Tuesday, November 15, 2011

Faith and Works

James chapter 2 is an important passage to balance with Paul's statements in Romans 3 and 4.

Paul clearly excludes works from having any saving value.
Romans 3:28 For we hold that one is justified by faith apart from works of the law. 
Romans 4:2 For if Abraham was justified by works, he has something to boast about, but not before God. 3 For what does the Scripture say? “Abraham believed God, and it was counted to him as righteousness.” 4 Now to the one who works, his wages are not counted as a gift but as his due. 5 And to the one who does not work but believes in him who justifies the ungodly, his faith is counted as righteousness, 6 just as David also speaks of the blessing of the one to whom God counts righteousness apart from works: 
Works clearly do not contribute to salvation. The word "apart from" is an exclusion word. It excludes works entirely from justification. Thus, Protestants rightly say we are justified by faith alone.

Yet on the surface, at first it appears that this contradicts James. In careful reading and exegesis, it does not. Scripture does not contradict Scripture.

James writes:

2:18 But someone will say, “You have faith and I have works.” Show me your faith apart from your works, and I will show you my faith by my works. 19 You believe that God is one; you do well. Even the demons believe—and shudder! 20 Do you want to be shown, you foolish person, that faith apart from works is useless? 21 Was not Abraham our father justified by works when he offered up his son Isaac on the altar? 22 You see that faith was active along with his works, and faith was completed by his works; 23 and the Scripture was fulfilled that says, “Abraham believed God, and it was counted to him as righteousness”—and he was called a friend of God. 24 You see that a person is justified by works and not by faith alone. 25 And in the same way was not also Rahab the prostitute justified by works when she received the messengers and sent them out by another way? 26 For as the body apart from the spirit is dead, so also faith apart from works is dead. 
Clearly, the evidence of faith is not just saying "I have faith" but demonstrating it by good works. In that sense, if I can't show you my faith by what I am doing then my faith is dead. The distinguishing mark of whether or not my faith is dead or alive will be whether or not I have works but works do not make my faith alive.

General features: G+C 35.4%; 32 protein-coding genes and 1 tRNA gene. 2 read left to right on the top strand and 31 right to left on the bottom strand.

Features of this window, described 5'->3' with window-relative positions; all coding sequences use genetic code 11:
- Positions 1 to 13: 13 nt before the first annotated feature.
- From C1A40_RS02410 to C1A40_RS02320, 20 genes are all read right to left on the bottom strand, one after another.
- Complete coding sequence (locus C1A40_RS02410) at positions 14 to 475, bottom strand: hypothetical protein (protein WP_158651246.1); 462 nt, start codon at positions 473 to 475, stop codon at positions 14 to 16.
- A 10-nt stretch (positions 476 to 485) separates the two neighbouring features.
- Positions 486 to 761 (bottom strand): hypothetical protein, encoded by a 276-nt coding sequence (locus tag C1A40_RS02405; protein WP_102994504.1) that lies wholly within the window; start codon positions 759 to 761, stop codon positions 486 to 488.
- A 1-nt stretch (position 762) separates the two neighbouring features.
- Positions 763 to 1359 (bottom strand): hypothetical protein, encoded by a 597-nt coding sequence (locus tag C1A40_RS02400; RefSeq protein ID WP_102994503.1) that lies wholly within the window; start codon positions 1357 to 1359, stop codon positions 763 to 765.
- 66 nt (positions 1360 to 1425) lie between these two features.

True faith always brings works with it. 

Consider the analogy of a heart and a pulse. An active heart (in this analogy likened to faith) is what makes a person alive or dead. But an active pulse that someone can feel take and measure will be a sign I have an active heart. But the pulse does not make the heart alive rather the heart that is alive makes the pulse. So too the faith that is real, alive and saving will brings works. Ephesians 2:8-10 is instructive in this respect. Salvation is not of works but we are created to do good works.

Faith is perfected by good works--"and faith was completed by his works." 

This is not to say that "faith + works = justification." 

But rather what is it about faith--that trust in God where I through myself upon Jesus Christ--what confirms that act? When I do that, true faith inseparably and invariably pulls works with it. Faith then is active with works.

It is more like this:
faith = justification + works

Our justification is not self evident in the sense that we do not wear a stamp that says to the world 'I am justified.' But are works will be evidenced to all. If people can see my works they can look at my faith and say "yes, he is justified before God because I can see that works have flowed from his living faith (a living faith which brings justification).

Clearly dead faith does not save. How can I identify dead faith? Well, are there accompanying works? BUT only a living faith saves and works do not make faith alive--they only testify to whether or not the faith is dead or alive.

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